This morning’s article was on Jerusalem artichokes, my choice of a new plant to try in my vegetable garden this year. There was an error in the article: Jerusalem artichokes don’t grow to a height of 6-10 inches; it’s 6-10 feet.
Jerusalem artichokes are a good example of a useful vegetable that doesn’t receive much exposure in this country because it doesn’t keep, and, therefore, travel well. You can’t buy it in grocery stores, and need to seek it out in farmer’s markets and farmstands.
As I was doing research for this article, I came across the nutritional analysis for this vegetable. As I wrote in my article, Jerusalem artichokes are starch-free, so they are often recommended for diabetic and the carb-conscious, instead of potatoes.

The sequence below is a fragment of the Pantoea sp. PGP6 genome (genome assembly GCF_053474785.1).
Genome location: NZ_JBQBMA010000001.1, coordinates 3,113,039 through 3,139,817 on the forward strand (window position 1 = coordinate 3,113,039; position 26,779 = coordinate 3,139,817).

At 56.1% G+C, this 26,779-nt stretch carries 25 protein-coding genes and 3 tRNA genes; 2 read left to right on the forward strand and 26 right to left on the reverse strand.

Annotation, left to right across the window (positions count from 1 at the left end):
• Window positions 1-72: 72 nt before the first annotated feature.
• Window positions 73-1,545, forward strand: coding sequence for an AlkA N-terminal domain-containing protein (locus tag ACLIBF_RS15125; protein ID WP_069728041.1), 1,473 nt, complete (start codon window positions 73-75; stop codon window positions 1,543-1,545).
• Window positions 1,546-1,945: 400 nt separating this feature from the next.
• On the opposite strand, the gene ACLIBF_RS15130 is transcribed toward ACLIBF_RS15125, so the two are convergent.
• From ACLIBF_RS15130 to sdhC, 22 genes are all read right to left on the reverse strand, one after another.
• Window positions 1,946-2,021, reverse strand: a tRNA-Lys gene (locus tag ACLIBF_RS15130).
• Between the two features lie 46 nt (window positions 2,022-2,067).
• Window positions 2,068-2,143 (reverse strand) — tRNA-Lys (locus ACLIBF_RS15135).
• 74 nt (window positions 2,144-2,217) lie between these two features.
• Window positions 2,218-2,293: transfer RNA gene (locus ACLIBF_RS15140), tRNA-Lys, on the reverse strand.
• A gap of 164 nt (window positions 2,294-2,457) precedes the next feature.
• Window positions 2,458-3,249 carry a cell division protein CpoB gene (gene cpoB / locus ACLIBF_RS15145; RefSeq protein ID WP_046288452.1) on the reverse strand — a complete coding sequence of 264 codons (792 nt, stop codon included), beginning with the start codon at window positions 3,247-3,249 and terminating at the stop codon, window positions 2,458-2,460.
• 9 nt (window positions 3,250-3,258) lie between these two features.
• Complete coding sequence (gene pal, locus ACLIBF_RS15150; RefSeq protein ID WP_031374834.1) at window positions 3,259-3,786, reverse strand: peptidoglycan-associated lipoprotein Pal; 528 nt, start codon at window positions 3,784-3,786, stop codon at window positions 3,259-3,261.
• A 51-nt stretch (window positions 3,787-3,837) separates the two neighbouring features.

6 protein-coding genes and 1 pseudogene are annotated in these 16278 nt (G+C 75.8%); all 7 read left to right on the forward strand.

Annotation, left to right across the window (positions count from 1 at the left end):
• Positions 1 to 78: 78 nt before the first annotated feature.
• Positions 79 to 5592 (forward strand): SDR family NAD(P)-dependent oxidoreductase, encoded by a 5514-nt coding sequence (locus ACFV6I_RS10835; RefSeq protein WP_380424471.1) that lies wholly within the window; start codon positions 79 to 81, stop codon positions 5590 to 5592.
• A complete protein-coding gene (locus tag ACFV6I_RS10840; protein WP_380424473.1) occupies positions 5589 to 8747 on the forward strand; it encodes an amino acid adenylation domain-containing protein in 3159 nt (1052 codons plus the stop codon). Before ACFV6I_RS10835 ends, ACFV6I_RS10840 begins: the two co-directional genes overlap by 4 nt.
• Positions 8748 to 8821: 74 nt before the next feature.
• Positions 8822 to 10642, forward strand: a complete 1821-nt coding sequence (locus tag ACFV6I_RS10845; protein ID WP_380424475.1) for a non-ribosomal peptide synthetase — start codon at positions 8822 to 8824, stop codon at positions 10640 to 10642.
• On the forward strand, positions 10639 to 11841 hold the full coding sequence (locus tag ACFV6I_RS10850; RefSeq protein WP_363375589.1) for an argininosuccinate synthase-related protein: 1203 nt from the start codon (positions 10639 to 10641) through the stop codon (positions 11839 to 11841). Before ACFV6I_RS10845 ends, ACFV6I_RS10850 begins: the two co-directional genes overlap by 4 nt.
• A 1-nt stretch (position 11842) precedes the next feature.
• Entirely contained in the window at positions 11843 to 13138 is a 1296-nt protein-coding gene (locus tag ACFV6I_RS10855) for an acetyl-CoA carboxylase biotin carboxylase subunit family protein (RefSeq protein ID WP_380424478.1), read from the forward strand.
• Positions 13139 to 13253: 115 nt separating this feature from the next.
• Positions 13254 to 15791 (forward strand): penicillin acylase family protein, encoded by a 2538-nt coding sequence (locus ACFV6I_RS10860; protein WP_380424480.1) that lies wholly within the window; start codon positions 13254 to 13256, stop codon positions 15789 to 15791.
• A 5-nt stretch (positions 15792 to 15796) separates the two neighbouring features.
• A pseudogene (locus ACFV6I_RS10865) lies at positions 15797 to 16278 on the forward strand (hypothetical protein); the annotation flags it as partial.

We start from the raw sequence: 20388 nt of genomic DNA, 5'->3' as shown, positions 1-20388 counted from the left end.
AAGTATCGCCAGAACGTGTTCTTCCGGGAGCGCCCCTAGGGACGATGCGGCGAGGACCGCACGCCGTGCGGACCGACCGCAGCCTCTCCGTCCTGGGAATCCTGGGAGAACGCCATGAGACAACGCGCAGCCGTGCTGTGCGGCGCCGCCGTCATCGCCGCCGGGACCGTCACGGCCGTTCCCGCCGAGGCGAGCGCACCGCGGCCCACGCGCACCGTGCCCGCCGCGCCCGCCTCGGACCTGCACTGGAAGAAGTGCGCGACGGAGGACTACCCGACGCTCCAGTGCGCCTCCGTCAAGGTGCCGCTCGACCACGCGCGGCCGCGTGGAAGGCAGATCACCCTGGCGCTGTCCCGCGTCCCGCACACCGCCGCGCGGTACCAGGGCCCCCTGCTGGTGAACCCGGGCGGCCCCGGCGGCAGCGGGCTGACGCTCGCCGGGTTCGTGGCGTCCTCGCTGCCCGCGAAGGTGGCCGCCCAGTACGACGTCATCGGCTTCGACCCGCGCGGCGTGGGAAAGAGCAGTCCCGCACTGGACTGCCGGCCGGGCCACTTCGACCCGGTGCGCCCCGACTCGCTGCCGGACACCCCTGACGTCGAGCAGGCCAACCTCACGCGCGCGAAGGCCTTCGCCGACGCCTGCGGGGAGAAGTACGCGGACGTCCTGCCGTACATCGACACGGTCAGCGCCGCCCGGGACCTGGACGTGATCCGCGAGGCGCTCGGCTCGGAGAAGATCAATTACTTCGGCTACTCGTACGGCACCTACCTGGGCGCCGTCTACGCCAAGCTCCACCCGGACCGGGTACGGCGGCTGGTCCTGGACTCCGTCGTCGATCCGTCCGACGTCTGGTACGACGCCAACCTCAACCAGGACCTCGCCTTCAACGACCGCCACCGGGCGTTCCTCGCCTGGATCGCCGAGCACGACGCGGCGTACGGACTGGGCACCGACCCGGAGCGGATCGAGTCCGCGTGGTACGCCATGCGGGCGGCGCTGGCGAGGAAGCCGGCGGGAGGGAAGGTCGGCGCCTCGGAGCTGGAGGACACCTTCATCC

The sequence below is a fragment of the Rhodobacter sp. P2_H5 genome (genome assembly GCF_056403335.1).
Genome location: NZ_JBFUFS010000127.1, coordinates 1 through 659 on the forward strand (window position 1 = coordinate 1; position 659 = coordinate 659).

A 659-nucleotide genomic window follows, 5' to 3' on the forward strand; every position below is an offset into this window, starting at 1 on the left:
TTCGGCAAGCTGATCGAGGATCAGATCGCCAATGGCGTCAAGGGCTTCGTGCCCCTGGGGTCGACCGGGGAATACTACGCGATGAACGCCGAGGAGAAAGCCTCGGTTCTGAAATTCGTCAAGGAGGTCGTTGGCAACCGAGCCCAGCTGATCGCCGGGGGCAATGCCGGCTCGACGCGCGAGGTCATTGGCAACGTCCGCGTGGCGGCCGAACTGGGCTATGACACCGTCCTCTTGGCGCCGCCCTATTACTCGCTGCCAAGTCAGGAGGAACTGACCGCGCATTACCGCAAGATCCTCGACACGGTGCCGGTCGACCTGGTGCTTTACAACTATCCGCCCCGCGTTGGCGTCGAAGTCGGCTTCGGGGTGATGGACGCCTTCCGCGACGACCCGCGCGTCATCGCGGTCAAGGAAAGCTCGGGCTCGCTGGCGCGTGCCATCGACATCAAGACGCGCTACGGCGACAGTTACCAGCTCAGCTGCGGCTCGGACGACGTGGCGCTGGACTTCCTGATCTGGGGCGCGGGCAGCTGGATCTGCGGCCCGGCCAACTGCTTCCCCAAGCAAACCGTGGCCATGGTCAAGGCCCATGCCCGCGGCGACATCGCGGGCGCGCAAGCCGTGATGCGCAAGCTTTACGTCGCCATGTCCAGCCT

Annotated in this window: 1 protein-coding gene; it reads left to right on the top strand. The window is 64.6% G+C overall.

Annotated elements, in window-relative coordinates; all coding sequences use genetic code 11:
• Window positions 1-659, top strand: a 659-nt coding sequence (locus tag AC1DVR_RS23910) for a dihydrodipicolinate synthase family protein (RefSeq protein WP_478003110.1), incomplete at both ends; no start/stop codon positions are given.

But, beyond this fact, these tubers are nutritional powerhouses. They are one of the few veggies that supplies pantothenic acid, which is one of the B vitamins. In addition, a single tuber yields:
- 200 units of vitamin A
- .075 miligrams of vitamin B1
- .015 milligrams of vitamin B2
- 10 milligrams of Vitamin C
- 20 milligrams of calcium
- 47 milligrams of phosphorus
- .4 milligrams of iron
- 1 gram of protein
and delivers all of this with only 32 calories. Perhaps it’s time to get to know Jerusalem artichokes!
BTW, there are tons of recipes online if you’re trying to figure out new ways to cook your tubers. If you know someone with plants, ask for tubers of your own and I’m sure they’d be happy to share. Just be sure to read the article to see how to keep them from becoming an invasive pest.